by Mike Albo
Tonight is the lighting of the Rockefeller Center Christmas Tree. Here are some essential talking points about the Norway spruce.
© Dima Gavrysh/Reuters/Corbis
1. The first time New Yorkers put up a Christmas tree in Rockefeller Center in 1931, it was like something out of Dickens. The Depression-era workmen building the center were so grateful to have jobs that they decorated a spruce tree with strings of cranberries, paper garlands, and a few tin cans. On December 24, they lined up beneath the tree and received a small Christmas miracle: paychecks. The first official Rockefeller Center Christmas tree went up in 1933.
2. The biggest rock outside 30 Rock is sitting right on top of the tree.
The 550-pound Swarovski star is made of 25,000 crystals, 720 LED bulbs, 44 circuit boards, and 3,000 feet of wire. The crowning jewel is estimated to be worth $1.5 million.
3. To find the perfect, seven-story spruce each year, Rockefeller Center conducts aerial searches by helicopter. The tree needs to be dense enough to accommodate all the ornaments and short enough to fit under bridges as it’s shipped to the city. To avoid traffic, Rockefeller Center always sneaks the tree in at night, when the streets are the most quiet.
4. After Christmas, the tree keeps on giving. In 1971, its branches were ground into 30 large bags of mulch, which were spread over upper Manhattan nature trails; in 2005, Habitat for Humanity used the heartwood to make doorframes for houses for the needy; and last year, about 15 percent of the tree went into making paper for a book called The Carpenter’s Gift. It’s about people helping one another, and the proceeds go to charity, of course.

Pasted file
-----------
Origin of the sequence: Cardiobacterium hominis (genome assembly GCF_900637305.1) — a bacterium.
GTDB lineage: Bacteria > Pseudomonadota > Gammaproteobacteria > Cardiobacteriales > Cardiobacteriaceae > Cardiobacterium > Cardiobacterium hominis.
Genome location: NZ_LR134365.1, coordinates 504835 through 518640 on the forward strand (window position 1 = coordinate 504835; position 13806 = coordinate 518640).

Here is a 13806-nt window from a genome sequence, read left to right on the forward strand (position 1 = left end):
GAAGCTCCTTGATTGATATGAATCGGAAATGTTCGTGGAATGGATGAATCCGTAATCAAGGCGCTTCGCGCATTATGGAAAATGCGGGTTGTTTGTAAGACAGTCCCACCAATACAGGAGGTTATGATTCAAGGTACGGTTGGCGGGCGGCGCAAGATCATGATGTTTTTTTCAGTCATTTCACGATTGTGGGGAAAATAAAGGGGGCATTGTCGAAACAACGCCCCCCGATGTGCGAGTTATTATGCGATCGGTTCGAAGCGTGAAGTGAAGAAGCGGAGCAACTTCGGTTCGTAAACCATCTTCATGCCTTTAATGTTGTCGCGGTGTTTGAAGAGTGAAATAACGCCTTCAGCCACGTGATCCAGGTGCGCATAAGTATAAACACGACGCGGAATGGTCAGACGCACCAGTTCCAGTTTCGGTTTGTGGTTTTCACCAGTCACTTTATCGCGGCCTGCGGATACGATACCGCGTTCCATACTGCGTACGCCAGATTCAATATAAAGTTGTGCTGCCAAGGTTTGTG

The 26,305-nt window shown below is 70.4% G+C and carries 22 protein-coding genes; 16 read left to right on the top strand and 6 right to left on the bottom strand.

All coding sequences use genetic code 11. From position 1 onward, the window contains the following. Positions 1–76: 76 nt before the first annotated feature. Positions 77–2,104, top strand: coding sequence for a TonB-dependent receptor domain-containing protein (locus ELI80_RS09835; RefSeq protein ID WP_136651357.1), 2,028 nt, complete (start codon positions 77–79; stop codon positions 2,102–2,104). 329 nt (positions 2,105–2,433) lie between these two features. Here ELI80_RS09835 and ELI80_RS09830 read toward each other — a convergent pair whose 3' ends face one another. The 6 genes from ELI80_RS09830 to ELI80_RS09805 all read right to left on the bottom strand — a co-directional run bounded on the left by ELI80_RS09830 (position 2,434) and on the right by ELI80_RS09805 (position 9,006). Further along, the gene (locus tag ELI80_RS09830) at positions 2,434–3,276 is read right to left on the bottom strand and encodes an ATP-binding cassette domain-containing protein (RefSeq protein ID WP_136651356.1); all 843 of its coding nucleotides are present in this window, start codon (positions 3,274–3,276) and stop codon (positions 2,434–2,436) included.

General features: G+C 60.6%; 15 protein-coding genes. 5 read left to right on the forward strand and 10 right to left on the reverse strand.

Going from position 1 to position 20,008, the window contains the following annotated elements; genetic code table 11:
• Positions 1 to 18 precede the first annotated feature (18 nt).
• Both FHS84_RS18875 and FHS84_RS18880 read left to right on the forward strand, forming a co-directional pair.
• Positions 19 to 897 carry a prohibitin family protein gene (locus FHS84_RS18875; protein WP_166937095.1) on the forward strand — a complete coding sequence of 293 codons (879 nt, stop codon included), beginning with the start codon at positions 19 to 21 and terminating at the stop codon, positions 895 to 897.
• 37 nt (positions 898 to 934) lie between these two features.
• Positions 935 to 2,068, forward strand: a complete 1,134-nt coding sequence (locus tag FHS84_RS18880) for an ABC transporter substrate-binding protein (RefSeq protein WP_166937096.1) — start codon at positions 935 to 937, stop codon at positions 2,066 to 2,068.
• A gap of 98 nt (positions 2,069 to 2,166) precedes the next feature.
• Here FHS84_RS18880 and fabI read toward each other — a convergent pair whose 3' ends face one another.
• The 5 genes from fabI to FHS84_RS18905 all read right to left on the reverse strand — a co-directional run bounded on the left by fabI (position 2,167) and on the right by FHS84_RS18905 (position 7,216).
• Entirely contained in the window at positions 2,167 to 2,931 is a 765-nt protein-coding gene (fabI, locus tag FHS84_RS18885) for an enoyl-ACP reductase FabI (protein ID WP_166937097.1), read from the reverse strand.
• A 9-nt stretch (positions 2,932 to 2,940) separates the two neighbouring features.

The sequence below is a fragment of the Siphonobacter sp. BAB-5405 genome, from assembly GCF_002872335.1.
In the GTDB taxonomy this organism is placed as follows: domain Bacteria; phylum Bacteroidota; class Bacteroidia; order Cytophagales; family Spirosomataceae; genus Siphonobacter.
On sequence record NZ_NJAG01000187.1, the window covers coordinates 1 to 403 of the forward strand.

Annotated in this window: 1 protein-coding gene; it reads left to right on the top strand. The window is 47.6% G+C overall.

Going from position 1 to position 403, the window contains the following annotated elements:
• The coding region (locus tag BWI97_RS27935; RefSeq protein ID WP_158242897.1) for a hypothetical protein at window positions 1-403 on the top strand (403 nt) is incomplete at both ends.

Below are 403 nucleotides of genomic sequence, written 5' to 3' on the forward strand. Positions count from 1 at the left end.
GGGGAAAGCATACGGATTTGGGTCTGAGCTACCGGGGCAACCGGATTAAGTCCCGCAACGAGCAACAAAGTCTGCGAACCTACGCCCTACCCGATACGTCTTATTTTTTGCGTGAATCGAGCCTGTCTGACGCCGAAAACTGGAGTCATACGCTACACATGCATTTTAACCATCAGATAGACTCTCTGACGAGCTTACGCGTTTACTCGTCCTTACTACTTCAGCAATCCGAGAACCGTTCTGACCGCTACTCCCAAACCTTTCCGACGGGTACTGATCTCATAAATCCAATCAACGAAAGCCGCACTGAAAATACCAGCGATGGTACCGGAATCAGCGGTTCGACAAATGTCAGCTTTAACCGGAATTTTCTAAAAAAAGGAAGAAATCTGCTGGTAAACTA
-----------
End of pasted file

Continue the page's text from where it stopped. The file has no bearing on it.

5. Recently, Rockefeller Center has been trying to make the evergreen tree a little bit greener. Since 2007, the spruce has been lit with 30,000 energy-efficient LEDs, which are powered by solar panels. Of course, the panels work best when it’s sunny outside, so during New York City’s cold, dark winters, they’re mostly decorative, too.
6. The tree is tall, and it’s in Manhattan, so naturally, people have tried to climb it over the years. Most do it for fun, but in 1979, one 27-year-old man scaled it with purpose. He made it all the way to the top, shouting, “Free the 50!”—a reference to the Americans who were being held hostage at the U.S. embassy in Iran. The police talked him down from the branches by carefully explaining to him that climbing the tree would not, in fact, help release the prisoners.
This article originally appeared in mental_floss magazine. Click here for a free issue!